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Hitler’s Wolfsschanze (ePub)

The Wolf’s Lair Headquarters on the Eastern Front – An Illustrated Guide

Colour eBooks Military > Frontline eBooks > Frontline: WWII Photographic eBooks WWII > Hitler & the Third Reich WWII > Photographic eBooks

By John Grehan
Frontline Books
File Size: 65.5 MB (.epub)
Illustrations: 280 colour illustrations
ISBN: 9781526753120
Published: 7th July 2021


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Set deep in the heart of the Masurian woods of northern Poland, in what was formally East Prussia, lies a vast complex of ruined bunkers and shelters that once constituted Hitler’s headquarters – the Wolfsschanze or Wolf’s Lair – for Germany’s attack upon the Soviet Union in 1941.

Built in conditions of the utmost secrecy, the Wolfsschanze was surrounded by fences and guard posts, its paths and tracks were hidden, and buildings were camouflaged and concealed with artificial grass and trees planted on their flat roofs. As the war in Eastern Europe continued, so the Wolf’s Lair grew in scale and sophistication, until it’s 2.5 square miles incorporated more than eighty buildings including massive reinforced bunkers. It was also at the Wolfsschanze that Colonel von Stauffenberg almost killed Hitler in the summer of 1944. That building is still there, its roof sitting on its collapsed walls.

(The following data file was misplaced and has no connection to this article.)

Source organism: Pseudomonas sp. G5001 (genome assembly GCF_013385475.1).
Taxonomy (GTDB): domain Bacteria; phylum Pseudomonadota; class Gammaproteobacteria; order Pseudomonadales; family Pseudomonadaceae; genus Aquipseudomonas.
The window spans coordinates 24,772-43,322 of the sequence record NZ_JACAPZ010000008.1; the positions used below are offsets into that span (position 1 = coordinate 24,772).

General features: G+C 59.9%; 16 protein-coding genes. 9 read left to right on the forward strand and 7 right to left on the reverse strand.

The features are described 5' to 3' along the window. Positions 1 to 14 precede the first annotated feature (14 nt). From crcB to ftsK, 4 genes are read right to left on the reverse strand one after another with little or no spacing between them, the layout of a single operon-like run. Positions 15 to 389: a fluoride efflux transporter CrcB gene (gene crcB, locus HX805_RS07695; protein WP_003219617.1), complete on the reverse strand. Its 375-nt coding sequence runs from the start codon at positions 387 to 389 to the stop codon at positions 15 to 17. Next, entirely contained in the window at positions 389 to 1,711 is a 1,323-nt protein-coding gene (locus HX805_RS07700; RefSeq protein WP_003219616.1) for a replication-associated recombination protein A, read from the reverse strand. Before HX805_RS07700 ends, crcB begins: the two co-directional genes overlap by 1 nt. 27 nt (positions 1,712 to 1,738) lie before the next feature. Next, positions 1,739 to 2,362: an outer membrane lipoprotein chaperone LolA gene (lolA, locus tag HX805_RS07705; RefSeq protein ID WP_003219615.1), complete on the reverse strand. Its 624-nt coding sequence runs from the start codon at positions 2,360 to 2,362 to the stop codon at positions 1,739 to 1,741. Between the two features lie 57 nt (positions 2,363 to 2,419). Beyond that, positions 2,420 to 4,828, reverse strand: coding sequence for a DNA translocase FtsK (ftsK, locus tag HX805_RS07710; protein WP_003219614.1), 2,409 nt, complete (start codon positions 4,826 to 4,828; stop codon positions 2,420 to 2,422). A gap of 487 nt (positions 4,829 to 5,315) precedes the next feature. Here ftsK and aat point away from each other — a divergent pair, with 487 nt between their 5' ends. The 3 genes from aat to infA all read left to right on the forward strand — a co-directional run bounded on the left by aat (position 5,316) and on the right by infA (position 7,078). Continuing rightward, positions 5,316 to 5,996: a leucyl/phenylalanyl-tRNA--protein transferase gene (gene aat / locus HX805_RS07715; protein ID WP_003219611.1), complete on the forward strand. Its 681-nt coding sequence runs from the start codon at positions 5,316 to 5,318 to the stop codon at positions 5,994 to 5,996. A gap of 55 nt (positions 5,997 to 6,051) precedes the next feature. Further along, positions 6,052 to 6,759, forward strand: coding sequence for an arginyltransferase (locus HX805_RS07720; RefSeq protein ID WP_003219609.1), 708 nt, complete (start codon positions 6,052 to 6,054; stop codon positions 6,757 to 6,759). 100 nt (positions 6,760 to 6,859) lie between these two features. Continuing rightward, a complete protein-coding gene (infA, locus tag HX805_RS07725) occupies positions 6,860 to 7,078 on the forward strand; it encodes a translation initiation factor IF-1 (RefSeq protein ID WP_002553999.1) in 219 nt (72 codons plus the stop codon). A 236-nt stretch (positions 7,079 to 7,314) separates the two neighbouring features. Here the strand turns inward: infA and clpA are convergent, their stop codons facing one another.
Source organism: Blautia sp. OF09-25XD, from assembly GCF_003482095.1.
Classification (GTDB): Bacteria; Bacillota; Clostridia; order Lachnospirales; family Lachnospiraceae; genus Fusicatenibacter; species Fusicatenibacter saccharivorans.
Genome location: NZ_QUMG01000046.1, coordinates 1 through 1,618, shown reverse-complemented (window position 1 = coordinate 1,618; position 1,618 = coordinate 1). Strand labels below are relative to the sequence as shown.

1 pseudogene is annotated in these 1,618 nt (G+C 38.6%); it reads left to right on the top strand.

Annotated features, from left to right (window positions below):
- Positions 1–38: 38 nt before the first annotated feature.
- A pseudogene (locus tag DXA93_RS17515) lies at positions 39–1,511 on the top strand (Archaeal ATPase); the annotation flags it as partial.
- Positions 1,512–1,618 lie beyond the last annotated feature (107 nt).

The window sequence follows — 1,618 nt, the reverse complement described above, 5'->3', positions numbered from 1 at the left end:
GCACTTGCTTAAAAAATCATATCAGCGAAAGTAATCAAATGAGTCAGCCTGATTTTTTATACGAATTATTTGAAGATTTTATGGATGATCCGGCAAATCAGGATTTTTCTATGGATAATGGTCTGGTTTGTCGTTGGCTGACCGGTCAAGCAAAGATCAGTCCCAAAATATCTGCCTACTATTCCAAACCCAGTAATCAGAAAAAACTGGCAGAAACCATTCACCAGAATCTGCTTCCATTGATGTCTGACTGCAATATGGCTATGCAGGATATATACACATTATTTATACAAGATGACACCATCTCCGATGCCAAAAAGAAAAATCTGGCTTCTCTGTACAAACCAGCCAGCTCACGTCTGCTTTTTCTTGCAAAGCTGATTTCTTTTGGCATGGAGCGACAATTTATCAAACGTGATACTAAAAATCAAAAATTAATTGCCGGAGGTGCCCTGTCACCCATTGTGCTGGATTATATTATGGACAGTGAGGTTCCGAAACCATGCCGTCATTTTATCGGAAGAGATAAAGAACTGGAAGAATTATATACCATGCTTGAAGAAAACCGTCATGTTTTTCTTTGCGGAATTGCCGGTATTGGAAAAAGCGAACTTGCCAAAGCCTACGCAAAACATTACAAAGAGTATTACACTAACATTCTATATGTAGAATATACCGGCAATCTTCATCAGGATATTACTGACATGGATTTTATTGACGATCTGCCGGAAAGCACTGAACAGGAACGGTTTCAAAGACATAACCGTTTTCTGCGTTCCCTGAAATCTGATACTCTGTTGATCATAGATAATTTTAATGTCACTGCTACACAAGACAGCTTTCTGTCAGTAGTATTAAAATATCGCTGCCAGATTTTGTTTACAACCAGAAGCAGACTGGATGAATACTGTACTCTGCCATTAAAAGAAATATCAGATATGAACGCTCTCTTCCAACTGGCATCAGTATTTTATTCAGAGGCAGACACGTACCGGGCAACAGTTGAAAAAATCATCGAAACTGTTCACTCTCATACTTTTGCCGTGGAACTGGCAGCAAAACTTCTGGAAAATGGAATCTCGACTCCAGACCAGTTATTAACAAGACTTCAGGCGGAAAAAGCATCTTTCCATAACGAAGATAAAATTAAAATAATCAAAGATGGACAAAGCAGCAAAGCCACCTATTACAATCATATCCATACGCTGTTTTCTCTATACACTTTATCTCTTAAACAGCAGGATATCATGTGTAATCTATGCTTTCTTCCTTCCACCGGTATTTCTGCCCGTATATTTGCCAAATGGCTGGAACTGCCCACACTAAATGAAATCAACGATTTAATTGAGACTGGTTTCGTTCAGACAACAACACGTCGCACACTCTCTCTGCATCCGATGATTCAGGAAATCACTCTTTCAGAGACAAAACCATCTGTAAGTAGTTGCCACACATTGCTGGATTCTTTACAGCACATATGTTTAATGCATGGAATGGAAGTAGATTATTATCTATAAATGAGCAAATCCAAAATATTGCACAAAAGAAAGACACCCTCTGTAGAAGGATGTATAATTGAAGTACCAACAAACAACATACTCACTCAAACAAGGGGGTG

With the aid of a unique collection of colour photographs, the reader is guided around the Wolfsschanze as it appears today, with each building and its purpose identified. Laced with numerous personal accounts of the installation and of Hitler’s routines, supplemented with contemporary images, the Wolfsschanze is brought to life once more.